Doctors or dentists wishing to become a Full member of the British College of Aesthetic Medicine (BCAM) will be required to complete assessments to test their clinical knowledge and skills if current plans from the association go ahead.
Currently, to become a Full BCAM member, doctors or dentists must meet the criteria and be an Associate member for a minimum of two years, after which they can apply to be a Full member.
However, new plans from BCAM aim to change this so that it is a mandatory requirement for those wishing to become Full members to pass an assessment that covers a broad range of aesthetic treatments and modalities.
BCAM director and appraisal clinical lead, Dr Paul Myers, explained, “In the future, you will only be a BCAM Full member if you have taken the exam, which is being processed at the moment. We think that this exam will be what differentiates BCAM from other organisations. Ultimately, unless you have an exam, then in my opinion the organisation doesn’t have legitimacy.”
The format of the examination is currently under review and is subject to change by the Board, but it is likely to consist of various modalities. This will test academic knowledge and practical skills using a variety of tools.
Around 10 years ago BCAM previously developed an assessment in association with the University of Leicester, but it failed because the association felt it did not work ‘out of house’. BCAM aims to rectify this by taking ownership of this assessment in-house.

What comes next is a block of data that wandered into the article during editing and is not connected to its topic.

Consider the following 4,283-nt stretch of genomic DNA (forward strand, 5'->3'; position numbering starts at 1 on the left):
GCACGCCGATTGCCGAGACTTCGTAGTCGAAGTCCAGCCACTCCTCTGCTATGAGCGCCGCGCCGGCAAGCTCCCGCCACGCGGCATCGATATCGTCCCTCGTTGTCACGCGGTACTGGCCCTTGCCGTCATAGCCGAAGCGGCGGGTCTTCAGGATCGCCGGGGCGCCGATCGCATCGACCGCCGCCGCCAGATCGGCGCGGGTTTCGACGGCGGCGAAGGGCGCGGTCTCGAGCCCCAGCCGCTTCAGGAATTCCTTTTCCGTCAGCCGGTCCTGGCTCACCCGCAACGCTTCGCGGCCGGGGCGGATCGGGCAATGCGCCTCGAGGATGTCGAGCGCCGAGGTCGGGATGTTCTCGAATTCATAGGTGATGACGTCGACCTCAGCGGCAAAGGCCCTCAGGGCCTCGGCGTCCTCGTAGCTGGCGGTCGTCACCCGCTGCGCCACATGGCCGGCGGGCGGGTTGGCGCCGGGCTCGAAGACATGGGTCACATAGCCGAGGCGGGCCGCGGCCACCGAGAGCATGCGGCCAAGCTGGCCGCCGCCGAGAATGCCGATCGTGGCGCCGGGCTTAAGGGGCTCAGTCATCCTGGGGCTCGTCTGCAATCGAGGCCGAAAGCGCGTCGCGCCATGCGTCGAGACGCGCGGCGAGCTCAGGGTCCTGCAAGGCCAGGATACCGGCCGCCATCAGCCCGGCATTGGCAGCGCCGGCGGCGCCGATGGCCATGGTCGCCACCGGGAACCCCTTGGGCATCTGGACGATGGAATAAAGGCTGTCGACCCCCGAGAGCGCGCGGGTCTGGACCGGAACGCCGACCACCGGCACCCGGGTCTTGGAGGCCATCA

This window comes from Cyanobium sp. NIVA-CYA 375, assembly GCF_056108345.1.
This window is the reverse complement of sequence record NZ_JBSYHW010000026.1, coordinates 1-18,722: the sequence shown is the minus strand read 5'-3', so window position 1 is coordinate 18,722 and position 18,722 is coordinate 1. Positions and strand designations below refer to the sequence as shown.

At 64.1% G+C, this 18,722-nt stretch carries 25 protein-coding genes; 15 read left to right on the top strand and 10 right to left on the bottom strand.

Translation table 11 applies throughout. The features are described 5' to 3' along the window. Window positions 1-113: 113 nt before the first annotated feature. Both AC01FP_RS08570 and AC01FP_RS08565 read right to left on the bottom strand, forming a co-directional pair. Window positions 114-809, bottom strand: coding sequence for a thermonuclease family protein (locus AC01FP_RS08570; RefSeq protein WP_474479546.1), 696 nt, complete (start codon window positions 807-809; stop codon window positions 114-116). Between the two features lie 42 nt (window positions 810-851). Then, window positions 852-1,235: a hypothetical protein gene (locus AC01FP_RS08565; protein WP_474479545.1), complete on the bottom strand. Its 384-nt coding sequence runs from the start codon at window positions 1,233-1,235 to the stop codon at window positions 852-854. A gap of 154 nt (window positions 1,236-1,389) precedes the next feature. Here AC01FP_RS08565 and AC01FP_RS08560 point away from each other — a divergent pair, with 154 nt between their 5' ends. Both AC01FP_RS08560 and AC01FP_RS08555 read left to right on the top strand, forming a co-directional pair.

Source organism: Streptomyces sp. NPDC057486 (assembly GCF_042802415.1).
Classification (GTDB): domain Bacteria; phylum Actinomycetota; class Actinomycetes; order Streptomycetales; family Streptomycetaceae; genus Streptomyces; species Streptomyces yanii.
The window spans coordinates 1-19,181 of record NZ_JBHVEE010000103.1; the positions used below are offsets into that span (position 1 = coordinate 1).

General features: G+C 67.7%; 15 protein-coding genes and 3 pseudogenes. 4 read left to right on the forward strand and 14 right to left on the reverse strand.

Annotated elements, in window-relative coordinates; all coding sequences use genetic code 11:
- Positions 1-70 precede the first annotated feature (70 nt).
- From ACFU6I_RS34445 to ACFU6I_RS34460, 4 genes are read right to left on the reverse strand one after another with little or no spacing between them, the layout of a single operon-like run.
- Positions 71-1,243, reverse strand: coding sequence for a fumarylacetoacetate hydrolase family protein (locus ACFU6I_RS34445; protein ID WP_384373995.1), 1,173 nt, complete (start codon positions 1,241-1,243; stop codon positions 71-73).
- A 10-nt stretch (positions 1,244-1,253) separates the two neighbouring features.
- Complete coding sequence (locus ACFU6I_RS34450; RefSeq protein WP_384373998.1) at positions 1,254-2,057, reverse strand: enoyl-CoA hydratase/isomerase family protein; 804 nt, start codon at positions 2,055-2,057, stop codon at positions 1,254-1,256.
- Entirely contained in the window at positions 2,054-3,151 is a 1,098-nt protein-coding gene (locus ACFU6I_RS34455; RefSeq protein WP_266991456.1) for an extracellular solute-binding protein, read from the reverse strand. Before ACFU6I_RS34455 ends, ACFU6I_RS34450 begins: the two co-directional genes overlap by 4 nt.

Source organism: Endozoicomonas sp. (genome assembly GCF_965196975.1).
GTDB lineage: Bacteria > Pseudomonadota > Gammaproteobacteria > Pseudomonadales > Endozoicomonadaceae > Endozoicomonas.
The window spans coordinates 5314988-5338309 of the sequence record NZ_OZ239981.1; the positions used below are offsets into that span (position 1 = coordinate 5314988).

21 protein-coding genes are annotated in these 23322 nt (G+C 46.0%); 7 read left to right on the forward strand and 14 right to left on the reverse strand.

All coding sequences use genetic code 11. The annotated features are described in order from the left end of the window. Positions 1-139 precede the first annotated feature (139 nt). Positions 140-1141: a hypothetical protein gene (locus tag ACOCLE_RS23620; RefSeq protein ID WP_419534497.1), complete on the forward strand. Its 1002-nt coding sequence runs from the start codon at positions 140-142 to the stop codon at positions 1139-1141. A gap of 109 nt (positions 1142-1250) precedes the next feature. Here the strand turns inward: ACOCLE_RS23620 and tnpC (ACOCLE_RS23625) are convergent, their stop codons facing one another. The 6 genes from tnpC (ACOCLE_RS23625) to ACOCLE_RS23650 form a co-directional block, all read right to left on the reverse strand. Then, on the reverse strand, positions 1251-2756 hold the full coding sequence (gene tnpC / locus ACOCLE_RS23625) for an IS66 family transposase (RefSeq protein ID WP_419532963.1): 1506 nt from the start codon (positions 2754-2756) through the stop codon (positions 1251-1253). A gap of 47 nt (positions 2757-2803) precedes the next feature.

According to BCAM, current Full members who have sat the previous assessments will not need to re-sit the new exam, but it is still undecided exactly what will be required.
Consultant plastic and aesthetic surgeon Mr Dalvi Humzah has been asked by BCAM to be the chair of the Educational Committee and to contribute to the assessment, believes the move is a positive for the association.
“As an industry, we need to make sure that aesthetic practitioners are able to give patients the full remit of the specialism and show that they are competent in the whole aspect of aesthetics. The exam will help improve the standard and make sure that people are competent. We are moving towards being a specialism and I think this is a good step to formalising it; everyone who sits this exam can reach a certain standard and the public can see that. I don’t think it should worry anyone who is competent and able to do aesthetics,” Mr Humzah stated.
BCAM hopes that the exam will be finalised and implemented by October next year. Full details of the examination criteria will be published on the BCAM website when confirmed.